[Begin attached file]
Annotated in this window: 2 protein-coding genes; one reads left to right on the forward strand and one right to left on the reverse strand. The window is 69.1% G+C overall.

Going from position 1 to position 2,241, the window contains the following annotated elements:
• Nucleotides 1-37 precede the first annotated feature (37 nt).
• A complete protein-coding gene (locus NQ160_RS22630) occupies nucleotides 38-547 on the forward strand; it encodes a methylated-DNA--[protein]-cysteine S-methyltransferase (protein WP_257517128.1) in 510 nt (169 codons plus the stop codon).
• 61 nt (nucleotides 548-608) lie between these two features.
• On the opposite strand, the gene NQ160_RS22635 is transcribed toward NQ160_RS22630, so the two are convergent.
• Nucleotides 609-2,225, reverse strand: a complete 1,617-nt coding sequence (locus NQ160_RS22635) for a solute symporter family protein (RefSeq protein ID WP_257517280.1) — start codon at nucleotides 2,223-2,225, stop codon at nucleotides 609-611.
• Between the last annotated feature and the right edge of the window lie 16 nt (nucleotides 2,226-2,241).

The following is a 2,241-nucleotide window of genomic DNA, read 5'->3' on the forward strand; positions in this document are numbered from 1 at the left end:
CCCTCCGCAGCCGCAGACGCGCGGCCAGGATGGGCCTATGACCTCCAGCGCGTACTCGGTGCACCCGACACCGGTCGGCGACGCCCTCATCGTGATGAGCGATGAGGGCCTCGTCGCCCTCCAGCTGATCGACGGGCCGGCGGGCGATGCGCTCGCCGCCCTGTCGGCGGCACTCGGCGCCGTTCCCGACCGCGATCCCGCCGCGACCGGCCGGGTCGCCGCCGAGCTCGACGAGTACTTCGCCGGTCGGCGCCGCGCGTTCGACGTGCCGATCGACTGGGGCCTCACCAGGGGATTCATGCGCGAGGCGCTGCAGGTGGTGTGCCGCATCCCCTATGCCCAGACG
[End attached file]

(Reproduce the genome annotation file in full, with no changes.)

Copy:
Annotated in this window: 2 protein-coding genes; one reads left to right on the forward strand and one right to left on the reverse strand. The window is 69.1% G+C overall.

Going from position 1 to position 2,241, the window contains the following annotated elements:
• Nucleotides 1-37 precede the first annotated feature (37 nt).
• A complete protein-coding gene (locus NQ160_RS22630) occupies nucleotides 38-547 on the forward strand; it encodes a methylated-DNA--[protein]-cysteine S-methyltransferase (protein WP_257517128.1) in 510 nt (169 codons plus the stop codon).
• 61 nt (nucleotides 548-608) lie between these two features.
• On the opposite strand, the gene NQ160_RS22635 is transcribed toward NQ160_RS22630, so the two are convergent.
• Nucleotides 609-2,225, reverse strand: a complete 1,617-nt coding sequence (locus NQ160_RS22635) for a solute symporter family protein (RefSeq protein ID WP_257517280.1) — start codon at nucleotides 2,223-2,225, stop codon at nucleotides 609-611.
• Between the last annotated feature and the right edge of the window lie 16 nt (nucleotides 2,226-2,241).

The following is a 2,241-nucleotide window of genomic DNA, read 5'->3' on the forward strand; positions in this document are numbered from 1 at the left end:
CCCTCCGCAGCCGCAGACGCGCGGCCAGGATGGGCCTATGACCTCCAGCGCGTACTCGGTGCACCCGACACCGGTCGGCGACGCCCTCATCGTGATGAGCGATGAGGGCCTCGTCGCCCTCCAGCTGATCGACGGGCCGGCGGGCGATGCGCTCGCCGCCCTGTCGGCGGCACTCGGCGCCGTTCCCGACCGCGATCCCGCCGCGACCGGCCGGGTCGCCGCCGAGCTCGACGAGTACTTCGCCGGTCGGCGCCGCGCGTTCGACGTGCCGATCGACTGGGGCCTCACCAGGGGATTCATGCGCGAGGCGCTGCAGGTGGTGTGCCGCATCCCCTATGCCCAGACG